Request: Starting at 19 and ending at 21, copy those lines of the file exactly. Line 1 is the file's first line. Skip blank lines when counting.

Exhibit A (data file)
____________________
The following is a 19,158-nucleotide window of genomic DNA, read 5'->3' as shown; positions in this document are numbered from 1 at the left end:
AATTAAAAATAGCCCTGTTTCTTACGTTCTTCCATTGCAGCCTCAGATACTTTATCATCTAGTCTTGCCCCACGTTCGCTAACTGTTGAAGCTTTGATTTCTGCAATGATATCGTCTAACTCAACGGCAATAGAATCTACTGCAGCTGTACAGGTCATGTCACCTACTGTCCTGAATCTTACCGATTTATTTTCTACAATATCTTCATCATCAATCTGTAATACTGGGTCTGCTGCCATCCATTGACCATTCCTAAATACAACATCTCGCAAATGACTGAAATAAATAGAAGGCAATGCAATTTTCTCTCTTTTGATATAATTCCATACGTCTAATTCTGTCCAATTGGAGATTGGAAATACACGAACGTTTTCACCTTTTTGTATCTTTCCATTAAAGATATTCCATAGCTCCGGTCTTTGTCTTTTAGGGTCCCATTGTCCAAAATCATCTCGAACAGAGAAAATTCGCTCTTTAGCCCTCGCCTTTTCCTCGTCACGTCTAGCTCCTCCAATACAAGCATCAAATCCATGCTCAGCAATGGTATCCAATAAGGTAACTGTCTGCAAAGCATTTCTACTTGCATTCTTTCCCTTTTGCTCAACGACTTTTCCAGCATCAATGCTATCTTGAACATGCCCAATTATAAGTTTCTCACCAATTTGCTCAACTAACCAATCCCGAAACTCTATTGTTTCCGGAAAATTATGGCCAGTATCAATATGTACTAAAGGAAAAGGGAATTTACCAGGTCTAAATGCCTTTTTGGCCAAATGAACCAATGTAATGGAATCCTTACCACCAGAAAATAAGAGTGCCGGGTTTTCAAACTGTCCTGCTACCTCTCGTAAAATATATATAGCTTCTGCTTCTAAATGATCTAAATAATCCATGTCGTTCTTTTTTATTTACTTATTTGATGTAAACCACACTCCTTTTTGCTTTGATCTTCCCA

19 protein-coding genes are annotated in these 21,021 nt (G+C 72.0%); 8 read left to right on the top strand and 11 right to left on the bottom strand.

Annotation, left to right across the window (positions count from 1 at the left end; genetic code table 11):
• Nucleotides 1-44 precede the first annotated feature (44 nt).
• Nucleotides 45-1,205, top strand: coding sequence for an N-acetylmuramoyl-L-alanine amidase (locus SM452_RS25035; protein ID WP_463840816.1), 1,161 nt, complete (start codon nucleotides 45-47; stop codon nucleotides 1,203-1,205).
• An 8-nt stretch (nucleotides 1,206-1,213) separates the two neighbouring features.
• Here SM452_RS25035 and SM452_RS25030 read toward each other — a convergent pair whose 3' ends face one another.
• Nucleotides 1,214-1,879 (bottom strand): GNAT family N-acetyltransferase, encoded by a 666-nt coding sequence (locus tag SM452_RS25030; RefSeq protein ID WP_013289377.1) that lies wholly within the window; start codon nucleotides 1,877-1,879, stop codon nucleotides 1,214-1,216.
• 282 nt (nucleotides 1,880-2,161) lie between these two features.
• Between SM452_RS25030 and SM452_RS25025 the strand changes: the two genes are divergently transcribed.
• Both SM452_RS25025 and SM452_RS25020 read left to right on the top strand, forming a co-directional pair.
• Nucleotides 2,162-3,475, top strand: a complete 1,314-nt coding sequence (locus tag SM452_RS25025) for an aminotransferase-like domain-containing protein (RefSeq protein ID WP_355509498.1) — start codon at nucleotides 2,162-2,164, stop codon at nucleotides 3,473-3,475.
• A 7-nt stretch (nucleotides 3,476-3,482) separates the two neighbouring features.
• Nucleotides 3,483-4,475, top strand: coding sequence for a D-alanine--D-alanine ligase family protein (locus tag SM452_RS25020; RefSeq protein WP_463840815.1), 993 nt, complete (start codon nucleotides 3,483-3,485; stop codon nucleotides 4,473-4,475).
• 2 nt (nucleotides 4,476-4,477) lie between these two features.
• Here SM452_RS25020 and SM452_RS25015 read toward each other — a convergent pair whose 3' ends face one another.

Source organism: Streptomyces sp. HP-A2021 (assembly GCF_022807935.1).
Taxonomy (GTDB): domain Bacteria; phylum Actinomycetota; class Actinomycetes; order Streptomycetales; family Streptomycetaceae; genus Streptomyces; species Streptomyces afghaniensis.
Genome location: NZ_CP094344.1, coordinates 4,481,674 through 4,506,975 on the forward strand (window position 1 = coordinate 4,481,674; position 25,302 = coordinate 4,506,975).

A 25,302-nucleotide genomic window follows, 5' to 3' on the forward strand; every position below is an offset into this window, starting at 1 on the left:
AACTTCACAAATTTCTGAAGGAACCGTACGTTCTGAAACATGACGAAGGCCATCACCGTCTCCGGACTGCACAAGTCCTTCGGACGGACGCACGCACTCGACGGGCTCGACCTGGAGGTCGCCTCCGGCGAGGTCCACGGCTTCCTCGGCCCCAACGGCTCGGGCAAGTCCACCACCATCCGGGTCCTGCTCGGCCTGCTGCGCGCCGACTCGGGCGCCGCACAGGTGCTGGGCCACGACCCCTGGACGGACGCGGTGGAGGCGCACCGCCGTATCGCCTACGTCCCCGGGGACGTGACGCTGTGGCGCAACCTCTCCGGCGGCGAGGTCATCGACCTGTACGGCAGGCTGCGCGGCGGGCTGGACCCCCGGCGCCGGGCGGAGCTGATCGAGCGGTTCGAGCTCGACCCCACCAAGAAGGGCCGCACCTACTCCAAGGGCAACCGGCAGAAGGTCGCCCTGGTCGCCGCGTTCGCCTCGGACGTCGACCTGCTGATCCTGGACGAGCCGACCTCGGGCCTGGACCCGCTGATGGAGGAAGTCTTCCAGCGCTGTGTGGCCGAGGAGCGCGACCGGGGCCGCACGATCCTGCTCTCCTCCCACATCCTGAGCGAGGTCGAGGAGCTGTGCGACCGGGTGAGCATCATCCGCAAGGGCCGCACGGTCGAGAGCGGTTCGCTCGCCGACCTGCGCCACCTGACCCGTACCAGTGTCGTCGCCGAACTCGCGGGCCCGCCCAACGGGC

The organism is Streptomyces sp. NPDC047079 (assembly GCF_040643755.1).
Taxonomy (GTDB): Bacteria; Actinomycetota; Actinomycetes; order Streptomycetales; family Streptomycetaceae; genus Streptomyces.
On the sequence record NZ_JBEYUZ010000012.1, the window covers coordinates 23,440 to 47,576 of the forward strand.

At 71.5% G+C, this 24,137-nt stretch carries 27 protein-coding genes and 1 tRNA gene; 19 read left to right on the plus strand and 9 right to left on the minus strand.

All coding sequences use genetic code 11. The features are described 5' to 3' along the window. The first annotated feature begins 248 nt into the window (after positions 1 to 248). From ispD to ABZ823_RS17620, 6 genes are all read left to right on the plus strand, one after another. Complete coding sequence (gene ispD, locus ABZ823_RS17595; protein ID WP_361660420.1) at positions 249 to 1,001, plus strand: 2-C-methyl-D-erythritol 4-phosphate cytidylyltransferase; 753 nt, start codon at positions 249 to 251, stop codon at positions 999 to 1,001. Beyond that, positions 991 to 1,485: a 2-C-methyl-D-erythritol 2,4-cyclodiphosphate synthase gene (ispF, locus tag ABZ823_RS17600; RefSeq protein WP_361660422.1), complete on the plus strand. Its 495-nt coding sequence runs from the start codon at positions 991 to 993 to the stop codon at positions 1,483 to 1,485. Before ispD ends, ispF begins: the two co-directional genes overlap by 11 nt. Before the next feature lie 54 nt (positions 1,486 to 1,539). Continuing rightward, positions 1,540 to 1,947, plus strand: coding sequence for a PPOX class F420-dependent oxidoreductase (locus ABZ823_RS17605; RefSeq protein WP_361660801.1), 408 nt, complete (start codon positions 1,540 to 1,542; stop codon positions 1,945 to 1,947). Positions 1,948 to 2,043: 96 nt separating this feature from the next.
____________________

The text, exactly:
Taxonomy (GTDB): domain Bacteria; phylum Actinomycetota; class Actinomycetes; order Streptomycetales; family Streptomycetaceae; genus Streptomyces; species Streptomyces afghaniensis.
Genome location: NZ_CP094344.1, coordinates 4,481,674 through 4,506,975 on the forward strand (window position 1 = coordinate 4,481,674; position 25,302 = coordinate 4,506,975).

A 25,302-nucleotide genomic window follows, 5' to 3' on the forward strand; every position below is an offset into this window, starting at 1 on the left: